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This week, students near Abilene, Texas, learned what could be the most important lesson of their high school careers: Speaking your mind can create change.

Their school board, the Clyde Consolidated Independent School District (CISD), has approved a gender-neutral dress code for the 2021-22 school year after a male student received an in-school suspension for a fashion choice that his female classmates regularly make: wearing nail polish.

Rather than meekly accept his punishment — and the restrictive gender roles it represented — 17-year-old Trevor Wilkinson created a petition on calling on his school to move away from sexist double standards. Several news outlets took up his cause, and he was able to gather over 400,000 signatures.

For Wilkinson, who is openly gay, the issue is more than a question of aesthetics: LGBTQ students are among those most likely to be harmed by rigid expectations of masculinity and femininity. Strict enforcement of gender norms sends a message to queer kids that their sense of self-acceptance is a problem, and that the adults around them value their conformity more than their happiness or their education. It also singles out gender non-conforming students in a way that can make them targets for bullying or rejection from their peers.

By contrast, the new gender-neutral dress code sends a message of acceptance to students like Wilkinson, as he told news outlets following the board’s decision:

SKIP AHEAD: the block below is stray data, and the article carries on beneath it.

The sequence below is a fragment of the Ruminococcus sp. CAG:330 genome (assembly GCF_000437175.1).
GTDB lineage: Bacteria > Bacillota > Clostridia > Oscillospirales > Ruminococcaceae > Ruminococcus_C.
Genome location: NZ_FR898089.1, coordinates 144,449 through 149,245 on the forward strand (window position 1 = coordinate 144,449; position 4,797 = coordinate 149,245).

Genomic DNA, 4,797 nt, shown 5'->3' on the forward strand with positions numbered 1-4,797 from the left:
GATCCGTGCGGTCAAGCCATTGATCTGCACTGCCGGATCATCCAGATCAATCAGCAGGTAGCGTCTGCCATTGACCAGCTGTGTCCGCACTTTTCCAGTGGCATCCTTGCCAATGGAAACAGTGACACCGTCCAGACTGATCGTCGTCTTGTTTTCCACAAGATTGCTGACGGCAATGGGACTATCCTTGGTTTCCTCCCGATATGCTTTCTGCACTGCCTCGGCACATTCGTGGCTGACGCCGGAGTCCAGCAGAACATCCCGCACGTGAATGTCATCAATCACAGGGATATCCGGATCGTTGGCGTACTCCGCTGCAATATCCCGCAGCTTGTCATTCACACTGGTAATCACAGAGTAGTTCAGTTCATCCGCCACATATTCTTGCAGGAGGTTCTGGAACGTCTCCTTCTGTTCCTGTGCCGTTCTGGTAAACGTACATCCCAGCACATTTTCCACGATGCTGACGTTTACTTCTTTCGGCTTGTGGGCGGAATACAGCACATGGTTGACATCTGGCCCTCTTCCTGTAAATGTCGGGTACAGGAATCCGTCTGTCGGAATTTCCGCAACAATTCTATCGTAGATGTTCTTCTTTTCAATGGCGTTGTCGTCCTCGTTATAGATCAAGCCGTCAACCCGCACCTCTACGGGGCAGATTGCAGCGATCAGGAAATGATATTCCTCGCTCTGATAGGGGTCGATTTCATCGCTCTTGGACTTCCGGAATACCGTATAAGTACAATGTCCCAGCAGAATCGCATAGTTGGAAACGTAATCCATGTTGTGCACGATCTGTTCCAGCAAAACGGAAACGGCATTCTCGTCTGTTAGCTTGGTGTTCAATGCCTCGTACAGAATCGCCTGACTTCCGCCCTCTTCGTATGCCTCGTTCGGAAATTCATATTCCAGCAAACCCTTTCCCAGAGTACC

It is okay to be who you are and it is okay to express yourself… I am so happy that I could be a small part of this change. I also got so much support. I have seen so many amazing things. People are more comfortable at school. I’ve seen so many people painting their nails and saying, “For you, Trevor.” It’s been great.

I think that I will always look back on this experience and know that what I did was right. I actually am very proud of my school for this. I’m so happy that we got to this point.

The new dress code uses the gender-neutral term “students” to describe its rules, making no distinction between boys or girls. All students are permitted to wear shorts, dresses, or skirts — not too short, though! — as well as make-up, nail polish, and a limited number of piercings (“ears and nasal only”). No one is allowed to wear tank tops, “sagging jeans,” or trench coats. Visible body art is not permitted, and “hair color must be of naturally occurring color in the human genome.” (That last one is unusually specific, and is likely meant to avoid distractions, but it’s applied equally to everyone.)

Dress code decisions were reached by a committee that included parents, students, and staff, according to Superintendent Kenny Berry. They used existing policies from both Clyde CISD and other districts as a starting point for a discussion about everyone’s needs. Berry said that conversation took a “three-pillar approach,” focusing on safety and hygiene while also minimizing disruption in the school environment. Restrictions that couldn’t be justified according to one of those three pillars were likely unnecessary.

This isn’t the end of the story for Clyde CISD; it’s more like the beginning of a new chapter. The trustees intend to revisit the new dress code annually, to keep it evolving alongside styles, trends, and the needs of the whole student population. Dress codes are likely to remain fraught issues as questions of class, culture, gender, and race come into conflict with social norms.

But Texas students have seen that change begins with finding your voice.

(Image via Twitter. Thanks to Som for the link)